BY JOE JACQUEZ
A dark horse for the PBA Player of the Year award in a season where Jason Belmonte is so far ahead of the rest of his competitors?
It’s certainly possible that Kris Prather could be that guy. After all, the Plainfield, Illinois, native has done his best work this season in major championships. He was the number-one seed at back-to-back majors, finishing second at the Tournament of Champions before winning the PBA World Championship at the World Series of Bowling just 10 days ago.
Prather entered this week’s final Storm Cup event of the season, the inaugural PBA Colorado Springs Open at Harmony Bowl, sitting fourth in points with 17,900 — which may sound like a lot — but that is still 12,755 points behind Belmonte, who has 30,655 points, thanks in large part to four titles.
Prather is also behind EJ Tackett (21,655) and U.S. Open Champion Anthony Simonsen (18,695).
So while he wasn’t ready to say he was a dark horse to catch Belmonte and win the sport’s highest honor, he didn’t think the thought was crazy.
However, what Prather was prepared to say is that he feels like he’s in the same position he was a couple of years ago.
“I bowled really well and have had a lot of success, but Belmo has just had a little bit more,” Prather said. “EJ has bowled really well also … I think that it’s the whole season that you have to really think about.”
Could he win Player of the Year? Prather said he could, but as everyone knows, he would essentially have to win three events in a row, this week’s stop in Colorado, the USBC Masters and the PBA Playoffs, an event he’s won before, to “have even an inclining of a shot in my opinion.”
“That would put me at four titles which would match Belmo, and I would have to go from there, maybe win a couple of the side events in the summer.”
Prather’s chances of catching Belmonte, and for that matter Tackett and Simonsen (who is not in Colorado this week) starts by winning this week, and he’s off to as good of a start as he could have hoped for.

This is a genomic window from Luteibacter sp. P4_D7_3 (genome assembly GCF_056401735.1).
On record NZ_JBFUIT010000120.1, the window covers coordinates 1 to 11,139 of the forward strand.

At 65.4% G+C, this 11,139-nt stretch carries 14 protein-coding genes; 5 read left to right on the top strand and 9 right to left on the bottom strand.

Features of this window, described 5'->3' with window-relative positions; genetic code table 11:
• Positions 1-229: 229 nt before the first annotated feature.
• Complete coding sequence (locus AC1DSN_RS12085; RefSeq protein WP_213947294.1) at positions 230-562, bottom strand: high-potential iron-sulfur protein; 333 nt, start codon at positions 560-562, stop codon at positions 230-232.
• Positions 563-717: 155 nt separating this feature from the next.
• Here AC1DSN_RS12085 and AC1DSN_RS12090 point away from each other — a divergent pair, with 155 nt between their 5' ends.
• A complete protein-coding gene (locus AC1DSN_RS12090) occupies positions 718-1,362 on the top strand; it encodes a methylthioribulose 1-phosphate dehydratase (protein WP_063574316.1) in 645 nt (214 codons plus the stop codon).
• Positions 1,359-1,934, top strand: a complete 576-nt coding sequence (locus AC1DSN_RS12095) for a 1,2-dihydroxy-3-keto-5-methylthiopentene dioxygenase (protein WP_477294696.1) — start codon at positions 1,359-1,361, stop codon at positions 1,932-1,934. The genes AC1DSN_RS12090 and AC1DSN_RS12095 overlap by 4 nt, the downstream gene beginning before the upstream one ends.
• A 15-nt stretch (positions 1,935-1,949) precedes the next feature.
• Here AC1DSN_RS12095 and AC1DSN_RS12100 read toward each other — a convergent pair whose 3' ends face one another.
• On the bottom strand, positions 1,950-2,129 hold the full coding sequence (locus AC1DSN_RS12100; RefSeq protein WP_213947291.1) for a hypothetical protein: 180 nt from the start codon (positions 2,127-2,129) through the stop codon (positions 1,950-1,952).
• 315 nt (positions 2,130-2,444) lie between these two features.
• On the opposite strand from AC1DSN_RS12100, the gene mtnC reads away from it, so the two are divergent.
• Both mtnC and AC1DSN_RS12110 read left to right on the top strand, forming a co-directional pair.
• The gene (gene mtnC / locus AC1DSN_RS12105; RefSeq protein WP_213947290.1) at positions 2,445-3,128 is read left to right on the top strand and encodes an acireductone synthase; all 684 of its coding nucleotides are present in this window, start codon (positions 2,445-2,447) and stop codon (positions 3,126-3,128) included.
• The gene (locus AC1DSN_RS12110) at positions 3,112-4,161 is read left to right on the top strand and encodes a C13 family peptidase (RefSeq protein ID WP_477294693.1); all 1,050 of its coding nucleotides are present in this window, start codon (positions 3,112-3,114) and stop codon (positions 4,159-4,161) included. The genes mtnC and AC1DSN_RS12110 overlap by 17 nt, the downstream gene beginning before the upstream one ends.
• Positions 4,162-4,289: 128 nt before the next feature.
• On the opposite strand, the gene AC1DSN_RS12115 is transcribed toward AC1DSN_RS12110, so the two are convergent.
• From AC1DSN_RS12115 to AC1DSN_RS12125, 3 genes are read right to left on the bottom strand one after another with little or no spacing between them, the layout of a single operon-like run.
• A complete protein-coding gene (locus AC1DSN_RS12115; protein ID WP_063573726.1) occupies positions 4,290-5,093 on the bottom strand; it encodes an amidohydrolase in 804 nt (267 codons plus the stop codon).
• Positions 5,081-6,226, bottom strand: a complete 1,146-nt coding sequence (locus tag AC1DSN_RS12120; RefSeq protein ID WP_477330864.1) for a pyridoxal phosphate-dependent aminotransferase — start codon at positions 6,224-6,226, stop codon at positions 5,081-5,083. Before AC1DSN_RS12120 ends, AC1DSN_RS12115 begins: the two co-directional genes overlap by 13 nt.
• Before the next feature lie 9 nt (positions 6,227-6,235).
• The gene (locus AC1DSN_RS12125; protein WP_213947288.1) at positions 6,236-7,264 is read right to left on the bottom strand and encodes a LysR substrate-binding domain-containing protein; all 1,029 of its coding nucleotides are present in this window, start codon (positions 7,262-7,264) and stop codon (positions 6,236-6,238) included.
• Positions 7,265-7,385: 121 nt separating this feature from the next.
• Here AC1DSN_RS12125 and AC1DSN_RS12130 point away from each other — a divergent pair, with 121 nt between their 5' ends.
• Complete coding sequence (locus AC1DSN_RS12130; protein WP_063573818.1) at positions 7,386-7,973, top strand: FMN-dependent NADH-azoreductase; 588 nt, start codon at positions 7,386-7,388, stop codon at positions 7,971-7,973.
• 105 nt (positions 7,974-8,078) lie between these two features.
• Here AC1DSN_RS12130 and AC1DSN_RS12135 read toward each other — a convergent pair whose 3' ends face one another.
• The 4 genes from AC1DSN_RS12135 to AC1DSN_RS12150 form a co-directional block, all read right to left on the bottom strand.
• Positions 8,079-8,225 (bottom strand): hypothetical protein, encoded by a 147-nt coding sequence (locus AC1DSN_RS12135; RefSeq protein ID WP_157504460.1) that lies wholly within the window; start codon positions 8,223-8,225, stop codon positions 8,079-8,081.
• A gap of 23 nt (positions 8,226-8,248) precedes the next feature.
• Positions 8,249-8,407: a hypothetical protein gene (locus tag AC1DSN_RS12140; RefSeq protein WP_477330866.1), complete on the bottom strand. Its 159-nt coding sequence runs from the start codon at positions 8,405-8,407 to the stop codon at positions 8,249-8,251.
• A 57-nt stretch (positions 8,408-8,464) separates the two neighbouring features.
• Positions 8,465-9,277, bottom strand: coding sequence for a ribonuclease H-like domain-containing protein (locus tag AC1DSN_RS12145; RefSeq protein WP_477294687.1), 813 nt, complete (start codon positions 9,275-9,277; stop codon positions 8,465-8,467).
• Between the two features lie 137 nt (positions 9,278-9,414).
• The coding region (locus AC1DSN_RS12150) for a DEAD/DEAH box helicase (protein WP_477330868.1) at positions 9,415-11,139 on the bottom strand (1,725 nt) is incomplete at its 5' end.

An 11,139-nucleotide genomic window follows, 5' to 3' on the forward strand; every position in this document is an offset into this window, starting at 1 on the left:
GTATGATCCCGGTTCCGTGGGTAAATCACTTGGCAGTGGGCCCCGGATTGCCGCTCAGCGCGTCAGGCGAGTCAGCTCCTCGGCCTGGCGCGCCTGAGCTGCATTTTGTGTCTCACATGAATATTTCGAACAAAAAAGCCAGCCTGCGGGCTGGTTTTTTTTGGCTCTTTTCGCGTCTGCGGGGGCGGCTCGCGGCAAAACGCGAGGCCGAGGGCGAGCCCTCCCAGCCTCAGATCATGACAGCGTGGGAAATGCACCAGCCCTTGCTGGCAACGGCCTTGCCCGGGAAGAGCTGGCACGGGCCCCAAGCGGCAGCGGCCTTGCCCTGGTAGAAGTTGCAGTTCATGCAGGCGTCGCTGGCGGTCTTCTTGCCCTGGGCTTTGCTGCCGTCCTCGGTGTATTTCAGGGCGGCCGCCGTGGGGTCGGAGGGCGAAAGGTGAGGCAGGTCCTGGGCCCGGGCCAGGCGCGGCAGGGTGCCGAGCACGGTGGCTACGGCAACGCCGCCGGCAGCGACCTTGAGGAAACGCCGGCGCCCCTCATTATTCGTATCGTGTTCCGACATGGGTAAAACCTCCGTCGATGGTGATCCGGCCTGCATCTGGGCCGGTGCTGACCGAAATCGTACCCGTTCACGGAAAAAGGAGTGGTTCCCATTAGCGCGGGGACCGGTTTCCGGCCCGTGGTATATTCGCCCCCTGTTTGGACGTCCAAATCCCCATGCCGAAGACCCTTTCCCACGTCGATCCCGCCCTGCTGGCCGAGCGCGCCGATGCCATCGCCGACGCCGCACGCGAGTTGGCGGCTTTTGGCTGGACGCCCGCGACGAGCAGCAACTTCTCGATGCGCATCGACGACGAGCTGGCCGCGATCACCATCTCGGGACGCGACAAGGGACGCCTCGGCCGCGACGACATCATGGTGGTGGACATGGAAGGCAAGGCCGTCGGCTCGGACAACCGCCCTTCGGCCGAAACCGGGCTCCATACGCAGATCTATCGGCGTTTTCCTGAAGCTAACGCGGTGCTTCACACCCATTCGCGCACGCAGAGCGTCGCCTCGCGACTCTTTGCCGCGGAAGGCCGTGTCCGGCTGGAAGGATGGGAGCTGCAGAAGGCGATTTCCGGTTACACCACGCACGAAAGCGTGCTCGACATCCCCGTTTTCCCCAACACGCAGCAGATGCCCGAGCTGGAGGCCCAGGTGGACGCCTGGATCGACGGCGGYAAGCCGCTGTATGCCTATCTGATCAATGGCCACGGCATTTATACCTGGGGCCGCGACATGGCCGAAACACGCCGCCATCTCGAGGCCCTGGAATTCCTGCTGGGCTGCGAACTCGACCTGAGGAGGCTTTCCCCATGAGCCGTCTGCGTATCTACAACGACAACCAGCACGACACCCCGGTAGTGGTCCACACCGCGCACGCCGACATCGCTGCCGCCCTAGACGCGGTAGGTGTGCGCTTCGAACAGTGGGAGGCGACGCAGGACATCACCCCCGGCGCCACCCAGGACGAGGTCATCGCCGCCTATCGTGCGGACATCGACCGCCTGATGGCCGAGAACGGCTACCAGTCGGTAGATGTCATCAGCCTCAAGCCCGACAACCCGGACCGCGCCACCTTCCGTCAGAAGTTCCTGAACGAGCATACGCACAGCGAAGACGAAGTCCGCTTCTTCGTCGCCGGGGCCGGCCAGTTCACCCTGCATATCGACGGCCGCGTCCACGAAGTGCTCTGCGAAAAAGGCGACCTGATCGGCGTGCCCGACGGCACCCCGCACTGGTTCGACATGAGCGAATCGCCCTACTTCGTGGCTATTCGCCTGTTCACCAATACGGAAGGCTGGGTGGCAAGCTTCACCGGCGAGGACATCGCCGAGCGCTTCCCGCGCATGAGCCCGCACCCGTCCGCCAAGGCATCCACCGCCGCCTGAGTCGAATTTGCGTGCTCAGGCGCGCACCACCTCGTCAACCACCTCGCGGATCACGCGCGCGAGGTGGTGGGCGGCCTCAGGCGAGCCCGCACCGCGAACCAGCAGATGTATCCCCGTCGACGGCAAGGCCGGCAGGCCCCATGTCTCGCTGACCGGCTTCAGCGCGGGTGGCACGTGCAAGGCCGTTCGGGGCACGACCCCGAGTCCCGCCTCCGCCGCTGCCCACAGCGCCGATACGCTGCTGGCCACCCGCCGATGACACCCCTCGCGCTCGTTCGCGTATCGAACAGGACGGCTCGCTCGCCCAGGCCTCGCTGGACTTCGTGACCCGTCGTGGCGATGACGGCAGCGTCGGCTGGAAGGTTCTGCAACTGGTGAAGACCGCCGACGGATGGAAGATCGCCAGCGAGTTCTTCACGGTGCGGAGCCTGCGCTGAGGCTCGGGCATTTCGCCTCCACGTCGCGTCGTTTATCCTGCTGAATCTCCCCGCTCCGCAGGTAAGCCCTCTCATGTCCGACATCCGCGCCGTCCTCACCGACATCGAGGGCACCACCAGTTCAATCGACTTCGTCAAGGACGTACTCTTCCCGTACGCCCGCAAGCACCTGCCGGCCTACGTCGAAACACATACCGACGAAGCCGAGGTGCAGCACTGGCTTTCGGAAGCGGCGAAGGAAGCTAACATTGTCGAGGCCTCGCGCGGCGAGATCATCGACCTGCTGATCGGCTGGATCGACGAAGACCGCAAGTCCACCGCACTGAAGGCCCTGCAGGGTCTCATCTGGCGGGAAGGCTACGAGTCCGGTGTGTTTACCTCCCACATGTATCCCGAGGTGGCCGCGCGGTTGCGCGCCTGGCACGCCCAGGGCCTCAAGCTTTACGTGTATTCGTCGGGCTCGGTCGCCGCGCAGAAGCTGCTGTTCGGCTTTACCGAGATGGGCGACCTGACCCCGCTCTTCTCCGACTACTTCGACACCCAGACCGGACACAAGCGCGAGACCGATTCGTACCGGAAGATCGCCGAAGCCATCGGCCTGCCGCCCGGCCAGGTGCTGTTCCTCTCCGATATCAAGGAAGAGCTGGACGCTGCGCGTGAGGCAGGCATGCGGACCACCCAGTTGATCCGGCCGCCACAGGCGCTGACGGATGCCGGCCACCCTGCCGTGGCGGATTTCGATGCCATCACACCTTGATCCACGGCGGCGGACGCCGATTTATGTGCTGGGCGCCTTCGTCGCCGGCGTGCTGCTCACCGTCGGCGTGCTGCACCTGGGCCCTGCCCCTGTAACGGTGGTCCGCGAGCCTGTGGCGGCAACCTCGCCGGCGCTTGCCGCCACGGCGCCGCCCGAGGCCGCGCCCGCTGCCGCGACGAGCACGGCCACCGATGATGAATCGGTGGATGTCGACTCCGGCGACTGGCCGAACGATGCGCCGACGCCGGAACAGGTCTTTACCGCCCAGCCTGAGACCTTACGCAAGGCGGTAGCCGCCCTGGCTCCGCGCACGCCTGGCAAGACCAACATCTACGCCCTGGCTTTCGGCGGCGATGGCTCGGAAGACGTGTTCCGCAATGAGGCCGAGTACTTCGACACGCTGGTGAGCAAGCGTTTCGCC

Other than a lackluster game four, when he shot 195, which he attributed to poor shotmaking, Prather shot no worse than 236 the other five games with a high game of 270 to lead the first round of qualifying at +273.
Brad Miller shot 278 in root to shooting +214 and sits in second, followed by Darren Tang (+202), Richard Teece (+193) and Jesper Svensson at +186 rounded out the top five.
Belmonte, who won his fourth title of the season last week in Lubbock, sits below the cutline at +65 in 34th.
Tackett sits in seventh at +168.
As far as what Prather is seeing on the lanes? The slower the ball speed the better because of how tight the lanes are playing.
Prather said that if you throw it too fast, the ball won’t hook.
“You got to throw it really slow, create angle through the front and that is what I am good at,” he said.
So why has a slower ball speed led to more success?
“A lot of that has to do with how much urethane that is going down the lane, so that makes it super tight down lane,” he said. “So you have to throw it slow to get your ball to still hook down lane.”
Prather may have had a lot of success today, but he didn’t do it with just one bowling ball — he actually threw five of them.
It came down to just knowing he had to make the change off the previous shot to set him up for success in later games.
“Pair to pair was so different, we are moving across the house and you are playing the lanes based off how the people in front of you bowled,” Prather said. “They transitioned fairly quickly and they transitioned often and there were a lot of times in the middle of the game where I was on a strike or a double, and I would be like, ‘I need to ball change,’ and so I did it and committed to that move.
Prather certainly has put himself in a good position to make a run at his second title of the season, but there is plenty of bowling left.